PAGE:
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  • Grace Sansom

★★★★ We Could All Be Perfect review - Tanya Moiseiwitsch Playhouse

The Company of We Could All Be Perfect. Photo by Becky Payne.

We Could All Be Perfect achieves something quite beautiful. Hannah Morley’s writing and Ruby Clarke’s direction unite in a fiercely sensitive and hilarious triumph. If you have been, or ever known, a teenage girl, this play will fill your veins with glittering joy, insight, and pride. The team behind We Could All Be Perfect prove that teenage girls do more than giggle - they create and nurture the strongest communities (but are pretty great at giggling too).

The play is a series of interjected sketches and short scenes that depict different elements of the teenage girl experience, performed by a stellar cast of five young women. Over decades of girlhood, We Could All Be Perfect shows the implications of a girl’s ‘firsts’ that span across the ages – first time on the beach with your changing body, first unwanted stare from an older man, first song that makes you scream, first time in society – be that societal debutant or TikTok dance - first kiss, first proposal (think Pride and Prejudice and Young Adult fanfic collide) and more. As your consciousness (and hips) begin to grow, you feel your life being shaped by your experiences for the first time. You’re a sponge to your surroundings but still armoured with that childlike bravery to take on the world. And that’s exactly what this play does.

The only recurring scenes that relate to each other are those of an apocalyptic nightmare – think The Last of Us – in which teenage girls must band together. Morley writes of their unbridled trust in each other, and the selfless care that provides sanctuary. These moments are touching and pierce straight through the play’s use of overt symbolism, presenting a grounding nuance that cannot be ignored. The girls trust in each other and feel safe: they’re united by generational experiences.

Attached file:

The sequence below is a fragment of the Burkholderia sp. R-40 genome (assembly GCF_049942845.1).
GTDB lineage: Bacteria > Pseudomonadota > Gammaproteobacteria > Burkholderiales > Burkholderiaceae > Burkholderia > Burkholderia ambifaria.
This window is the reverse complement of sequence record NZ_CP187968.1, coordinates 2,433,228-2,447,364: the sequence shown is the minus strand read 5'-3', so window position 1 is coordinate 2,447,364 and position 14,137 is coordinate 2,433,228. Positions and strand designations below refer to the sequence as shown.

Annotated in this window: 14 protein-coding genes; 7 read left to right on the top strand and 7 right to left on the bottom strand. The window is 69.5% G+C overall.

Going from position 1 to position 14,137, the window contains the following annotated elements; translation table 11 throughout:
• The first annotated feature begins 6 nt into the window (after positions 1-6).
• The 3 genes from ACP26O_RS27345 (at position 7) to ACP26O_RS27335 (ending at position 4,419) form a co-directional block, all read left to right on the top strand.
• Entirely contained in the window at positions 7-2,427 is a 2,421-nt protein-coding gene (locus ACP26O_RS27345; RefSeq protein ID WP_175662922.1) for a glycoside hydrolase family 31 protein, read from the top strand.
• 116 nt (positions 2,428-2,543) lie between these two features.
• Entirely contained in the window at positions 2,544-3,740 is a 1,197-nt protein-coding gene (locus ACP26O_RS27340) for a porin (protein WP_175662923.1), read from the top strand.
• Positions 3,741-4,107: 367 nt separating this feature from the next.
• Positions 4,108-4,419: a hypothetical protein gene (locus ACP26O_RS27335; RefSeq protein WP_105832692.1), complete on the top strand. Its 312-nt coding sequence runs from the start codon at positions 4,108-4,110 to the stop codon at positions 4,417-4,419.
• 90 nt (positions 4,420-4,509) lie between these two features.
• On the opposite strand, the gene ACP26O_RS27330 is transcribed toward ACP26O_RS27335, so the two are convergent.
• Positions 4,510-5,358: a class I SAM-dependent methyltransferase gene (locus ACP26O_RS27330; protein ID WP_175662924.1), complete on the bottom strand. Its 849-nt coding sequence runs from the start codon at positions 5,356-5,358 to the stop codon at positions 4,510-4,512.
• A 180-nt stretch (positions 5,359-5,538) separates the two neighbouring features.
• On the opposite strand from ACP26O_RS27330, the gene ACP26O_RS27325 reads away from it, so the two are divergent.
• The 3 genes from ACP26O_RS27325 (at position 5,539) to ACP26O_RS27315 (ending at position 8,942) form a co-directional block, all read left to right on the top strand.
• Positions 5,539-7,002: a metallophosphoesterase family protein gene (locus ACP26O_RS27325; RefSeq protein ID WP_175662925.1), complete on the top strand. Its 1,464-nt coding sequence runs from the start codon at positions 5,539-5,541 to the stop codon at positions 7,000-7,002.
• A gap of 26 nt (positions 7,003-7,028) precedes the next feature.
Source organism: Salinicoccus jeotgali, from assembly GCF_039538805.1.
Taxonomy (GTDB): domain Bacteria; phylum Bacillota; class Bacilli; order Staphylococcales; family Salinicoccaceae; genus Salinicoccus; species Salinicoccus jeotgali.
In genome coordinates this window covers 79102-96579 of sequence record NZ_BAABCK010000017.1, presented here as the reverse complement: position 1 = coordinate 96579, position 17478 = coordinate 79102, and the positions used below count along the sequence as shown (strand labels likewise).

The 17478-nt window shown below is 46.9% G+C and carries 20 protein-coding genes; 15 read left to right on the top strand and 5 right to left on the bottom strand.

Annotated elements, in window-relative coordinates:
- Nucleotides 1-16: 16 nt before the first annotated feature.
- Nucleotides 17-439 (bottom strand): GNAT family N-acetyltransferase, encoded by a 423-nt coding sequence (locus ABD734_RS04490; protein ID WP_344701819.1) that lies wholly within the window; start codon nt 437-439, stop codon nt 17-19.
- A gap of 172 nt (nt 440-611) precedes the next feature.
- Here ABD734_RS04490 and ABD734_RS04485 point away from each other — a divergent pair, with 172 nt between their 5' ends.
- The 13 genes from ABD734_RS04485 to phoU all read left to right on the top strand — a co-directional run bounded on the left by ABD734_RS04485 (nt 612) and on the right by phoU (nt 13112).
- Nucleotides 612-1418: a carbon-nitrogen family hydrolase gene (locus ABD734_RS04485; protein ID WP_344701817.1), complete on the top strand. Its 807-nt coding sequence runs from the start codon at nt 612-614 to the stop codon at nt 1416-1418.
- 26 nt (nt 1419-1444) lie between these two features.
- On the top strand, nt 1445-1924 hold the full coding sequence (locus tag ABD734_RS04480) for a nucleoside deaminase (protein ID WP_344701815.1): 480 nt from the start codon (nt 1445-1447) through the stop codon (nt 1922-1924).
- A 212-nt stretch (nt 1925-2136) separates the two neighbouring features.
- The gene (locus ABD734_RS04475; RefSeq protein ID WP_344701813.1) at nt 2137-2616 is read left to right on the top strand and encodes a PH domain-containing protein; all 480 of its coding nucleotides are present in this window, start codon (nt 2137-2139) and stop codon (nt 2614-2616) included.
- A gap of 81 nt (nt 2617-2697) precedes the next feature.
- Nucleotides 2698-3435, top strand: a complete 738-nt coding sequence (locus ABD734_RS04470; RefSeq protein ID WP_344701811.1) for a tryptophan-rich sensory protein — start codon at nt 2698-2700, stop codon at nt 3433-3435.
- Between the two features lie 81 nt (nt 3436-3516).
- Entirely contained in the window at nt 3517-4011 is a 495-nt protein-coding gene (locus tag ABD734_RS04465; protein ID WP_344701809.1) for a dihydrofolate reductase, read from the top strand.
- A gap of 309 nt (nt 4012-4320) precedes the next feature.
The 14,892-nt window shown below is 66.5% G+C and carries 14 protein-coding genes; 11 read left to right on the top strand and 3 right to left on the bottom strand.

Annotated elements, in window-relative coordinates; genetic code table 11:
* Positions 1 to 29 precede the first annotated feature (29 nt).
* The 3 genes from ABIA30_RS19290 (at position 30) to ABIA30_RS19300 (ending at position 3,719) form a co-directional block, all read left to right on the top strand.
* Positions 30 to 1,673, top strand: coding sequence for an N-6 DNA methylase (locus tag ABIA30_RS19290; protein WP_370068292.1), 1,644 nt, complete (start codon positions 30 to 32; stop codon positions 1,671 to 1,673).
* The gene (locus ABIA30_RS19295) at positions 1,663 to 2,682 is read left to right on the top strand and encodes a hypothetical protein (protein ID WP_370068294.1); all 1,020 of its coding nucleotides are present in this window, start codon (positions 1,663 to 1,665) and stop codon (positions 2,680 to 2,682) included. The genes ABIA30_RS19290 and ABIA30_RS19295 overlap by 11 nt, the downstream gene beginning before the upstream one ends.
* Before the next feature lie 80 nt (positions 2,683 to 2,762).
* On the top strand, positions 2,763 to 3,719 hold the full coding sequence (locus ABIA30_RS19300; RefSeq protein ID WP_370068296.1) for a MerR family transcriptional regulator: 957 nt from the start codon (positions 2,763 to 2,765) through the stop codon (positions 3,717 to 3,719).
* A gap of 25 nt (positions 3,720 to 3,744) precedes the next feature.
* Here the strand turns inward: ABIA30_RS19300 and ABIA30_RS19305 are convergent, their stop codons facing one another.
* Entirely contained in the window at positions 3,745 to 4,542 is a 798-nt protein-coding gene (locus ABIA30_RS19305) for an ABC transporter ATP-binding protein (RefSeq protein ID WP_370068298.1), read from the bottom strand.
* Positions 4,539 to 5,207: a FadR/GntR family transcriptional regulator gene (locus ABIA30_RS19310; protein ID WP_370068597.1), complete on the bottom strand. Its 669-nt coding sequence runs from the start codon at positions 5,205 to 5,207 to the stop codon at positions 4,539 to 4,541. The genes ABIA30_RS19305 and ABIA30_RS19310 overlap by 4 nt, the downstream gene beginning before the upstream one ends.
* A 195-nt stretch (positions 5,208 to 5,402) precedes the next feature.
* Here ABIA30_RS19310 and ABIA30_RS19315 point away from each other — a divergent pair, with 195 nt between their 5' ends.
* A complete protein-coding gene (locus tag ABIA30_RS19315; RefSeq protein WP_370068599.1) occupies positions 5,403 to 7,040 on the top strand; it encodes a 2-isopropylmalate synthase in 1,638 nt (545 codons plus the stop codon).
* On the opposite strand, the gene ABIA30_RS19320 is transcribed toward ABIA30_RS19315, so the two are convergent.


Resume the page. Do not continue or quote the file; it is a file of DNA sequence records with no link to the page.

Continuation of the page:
Rosa Hesmondhalgh and Heather Forster in We Could All Be Perfect. Photo by Becky Payne.

Sheffield Theatres deserves championing (always, but especially here) for how this play has captured the beautiful intricacies and obvious struggles of generational girlhood, all in an hour and a half and with a small, but mighty, creative team. It’s a gorgeous stroke of genius. Gerwig’s Barbie, take notes!!!!

Designers Rūta Irbīte and Jessie Addinall dress the stage in an illuminated platform, with audiences sitting on either side. There is an angle left unexposed, and the girls relish in this. Under neon lights, our cast scream, cry, dance, laugh and embrace; their storytelling feels empowered and all-encompassing, their performances delicious and devastating. I loved the detail in the pink costumes, even the audience was a sea of pink, as though a voluntary accessory of the play’s design. I loved the writing and I want to buy the text and tattoo quotes across my body.

We were lucky enough to catch this play on press night, and will be going back again, and again! There’s a necessity, an urgency, surrounding We Could All Be Perfect: it’s a play you have to see. It does what extraordinary theatre should – captures a universal experience through delicate layers that have the ability to reach individuals differently. It’s striking. I arrived at the Playhouse as my frazzled 23-year-old self but watched it as my ferocious 13-year-old self, who’s still the coolest person I’ve ever met. I’m going to channel her more often.

We Could All Be Perfect has stuck with me, in the way glitter does after a party. It clings to everything you have, and its sparkle isn’t going anywhere – and I don’t want it to.


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